One of his sons entered California and started the Lassen Pack, which is often seen in the Indian Valley area north of Quincy, in Plumas County. Known as CA-08M, he and his mate have had four puppies, three of which were spotted by locals and on trail cameras in late March.

“They’ve been fairly visible,” said Amaroq Weiss, the West Coast wolf organizer for the Center for Biological Diversity. “Someone recently posted a video of a pup barking at them.”

An uncollared wolf Figura said is the likely daughter of OR-7 is also in California, where she was observed and tracked in January moving southeast through Siskiyou County.

In January, wildlife biologists tracked another of OR-7’s daughters, OR-54, 500 miles through four California counties. The radio-collared female covered much of the same ground her famous father did from 2011 to 2013. State wildlife biologists said GPS showed she left California in February and then returned to eastern Siskiyou County on April 15.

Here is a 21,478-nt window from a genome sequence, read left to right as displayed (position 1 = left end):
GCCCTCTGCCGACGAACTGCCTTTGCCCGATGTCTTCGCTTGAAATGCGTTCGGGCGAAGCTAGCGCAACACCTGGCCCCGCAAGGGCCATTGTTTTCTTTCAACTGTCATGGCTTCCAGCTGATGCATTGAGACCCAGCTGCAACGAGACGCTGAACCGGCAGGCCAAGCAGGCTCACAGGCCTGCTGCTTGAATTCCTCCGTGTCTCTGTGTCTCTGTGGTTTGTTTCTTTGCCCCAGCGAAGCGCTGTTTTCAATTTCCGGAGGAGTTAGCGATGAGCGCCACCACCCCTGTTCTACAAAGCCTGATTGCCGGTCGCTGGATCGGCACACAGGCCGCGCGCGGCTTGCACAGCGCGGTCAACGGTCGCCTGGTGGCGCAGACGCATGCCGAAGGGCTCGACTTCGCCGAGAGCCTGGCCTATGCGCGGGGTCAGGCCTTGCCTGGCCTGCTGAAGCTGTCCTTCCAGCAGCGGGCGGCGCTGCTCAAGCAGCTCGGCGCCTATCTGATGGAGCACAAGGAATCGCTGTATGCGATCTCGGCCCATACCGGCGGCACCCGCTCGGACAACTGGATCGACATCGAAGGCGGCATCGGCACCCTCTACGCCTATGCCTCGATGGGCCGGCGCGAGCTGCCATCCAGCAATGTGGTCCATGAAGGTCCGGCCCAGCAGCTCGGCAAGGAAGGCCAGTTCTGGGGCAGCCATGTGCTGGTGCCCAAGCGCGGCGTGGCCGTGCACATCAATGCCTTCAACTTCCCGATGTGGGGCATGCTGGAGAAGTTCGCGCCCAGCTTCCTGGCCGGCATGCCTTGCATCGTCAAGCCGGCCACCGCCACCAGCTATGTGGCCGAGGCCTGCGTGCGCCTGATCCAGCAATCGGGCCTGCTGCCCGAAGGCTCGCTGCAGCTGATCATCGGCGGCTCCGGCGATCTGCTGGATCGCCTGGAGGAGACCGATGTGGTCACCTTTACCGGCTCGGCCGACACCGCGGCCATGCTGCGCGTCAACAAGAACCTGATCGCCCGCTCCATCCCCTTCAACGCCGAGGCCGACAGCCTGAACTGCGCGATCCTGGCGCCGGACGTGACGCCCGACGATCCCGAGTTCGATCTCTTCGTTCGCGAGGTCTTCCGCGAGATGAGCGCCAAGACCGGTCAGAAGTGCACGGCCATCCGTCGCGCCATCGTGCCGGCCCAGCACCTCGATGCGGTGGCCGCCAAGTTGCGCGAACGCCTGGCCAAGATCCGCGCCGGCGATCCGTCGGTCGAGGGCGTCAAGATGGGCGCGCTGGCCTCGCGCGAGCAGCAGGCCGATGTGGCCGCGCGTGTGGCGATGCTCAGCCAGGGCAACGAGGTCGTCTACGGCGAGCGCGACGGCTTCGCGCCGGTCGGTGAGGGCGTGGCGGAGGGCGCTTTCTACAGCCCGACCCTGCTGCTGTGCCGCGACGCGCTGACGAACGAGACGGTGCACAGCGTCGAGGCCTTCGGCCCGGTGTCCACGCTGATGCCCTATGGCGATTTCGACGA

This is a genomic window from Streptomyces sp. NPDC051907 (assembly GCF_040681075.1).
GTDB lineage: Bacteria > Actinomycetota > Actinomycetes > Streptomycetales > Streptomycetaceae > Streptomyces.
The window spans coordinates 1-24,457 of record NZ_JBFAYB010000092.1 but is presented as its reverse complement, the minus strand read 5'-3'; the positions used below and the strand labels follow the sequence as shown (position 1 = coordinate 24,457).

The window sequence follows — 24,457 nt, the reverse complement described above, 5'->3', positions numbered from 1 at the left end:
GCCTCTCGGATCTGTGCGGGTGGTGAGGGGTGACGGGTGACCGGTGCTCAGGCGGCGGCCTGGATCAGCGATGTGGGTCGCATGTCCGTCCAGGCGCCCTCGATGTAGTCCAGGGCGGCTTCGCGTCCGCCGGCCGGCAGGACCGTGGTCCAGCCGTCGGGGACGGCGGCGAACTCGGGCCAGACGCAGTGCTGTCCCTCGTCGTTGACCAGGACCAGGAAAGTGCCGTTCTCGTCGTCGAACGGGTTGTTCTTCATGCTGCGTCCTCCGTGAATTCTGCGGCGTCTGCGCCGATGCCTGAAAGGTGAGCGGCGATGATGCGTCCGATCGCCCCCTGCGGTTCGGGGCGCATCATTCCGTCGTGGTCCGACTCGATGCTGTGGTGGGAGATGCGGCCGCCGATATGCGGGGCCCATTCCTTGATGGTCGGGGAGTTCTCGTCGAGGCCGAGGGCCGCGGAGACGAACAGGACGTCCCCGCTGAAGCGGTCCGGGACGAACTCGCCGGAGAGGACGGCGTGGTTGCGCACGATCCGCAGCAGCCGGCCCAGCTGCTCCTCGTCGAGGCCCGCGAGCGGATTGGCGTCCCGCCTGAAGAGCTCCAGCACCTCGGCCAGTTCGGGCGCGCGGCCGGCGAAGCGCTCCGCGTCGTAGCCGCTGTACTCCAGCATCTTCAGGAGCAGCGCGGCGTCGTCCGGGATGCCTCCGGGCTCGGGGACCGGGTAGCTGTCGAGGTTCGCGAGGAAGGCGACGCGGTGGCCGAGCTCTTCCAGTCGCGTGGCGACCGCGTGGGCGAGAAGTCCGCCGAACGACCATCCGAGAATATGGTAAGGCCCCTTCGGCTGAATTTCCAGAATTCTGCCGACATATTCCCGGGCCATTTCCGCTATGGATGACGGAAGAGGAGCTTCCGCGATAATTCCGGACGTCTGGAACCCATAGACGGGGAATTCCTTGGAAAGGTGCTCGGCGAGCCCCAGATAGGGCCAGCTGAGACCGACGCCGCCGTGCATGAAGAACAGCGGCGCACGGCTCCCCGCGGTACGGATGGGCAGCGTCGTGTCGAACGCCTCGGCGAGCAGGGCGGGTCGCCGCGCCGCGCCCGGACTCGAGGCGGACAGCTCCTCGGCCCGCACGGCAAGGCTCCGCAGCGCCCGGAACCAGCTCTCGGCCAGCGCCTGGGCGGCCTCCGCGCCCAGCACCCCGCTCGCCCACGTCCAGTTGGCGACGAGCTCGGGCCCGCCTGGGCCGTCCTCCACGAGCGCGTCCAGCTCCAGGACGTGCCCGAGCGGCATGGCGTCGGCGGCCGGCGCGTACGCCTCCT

Another collared wolf known as OR-44 was tracked in March nosing around eastern Siskiyou County, apparently looking for females. He is unrelated to OR-7 or his offspring.

Although conservationists are ecstatic, there is a disturbing element about the uptick in wolf activity. The first breeding pair of wolves ever in California had five puppies in the spring of 2015, all of them sporting distinctive black coats.

The black wolves, known as the Shasta Pack, killed and ate a calf in November 2015, the first reported case of livestock predation by wolves since their return to California. Curiously, that month was also the last time the entire pack was known to be together.

None of the seven were seen again until May 2016, when a single juvenile male was spotted by trail cameras near where it grew up. In March 2017, that same wolf was spotted in northwestern Nevada, the first wolf verified in Nevada in nearly 100 years.

Nobody knows what happened to the other members of the Shasta Pack. Figura said it is possible they all migrated to a new region, but that would be unusual.

Weiss believes the predators, none of which had radio collars, were gunned down. Ranchers in the area had previously threatened to employ the “three S’s” — shoot, shovel and shut up — if any of the sharp-toothed meat-eaters got near their livestock.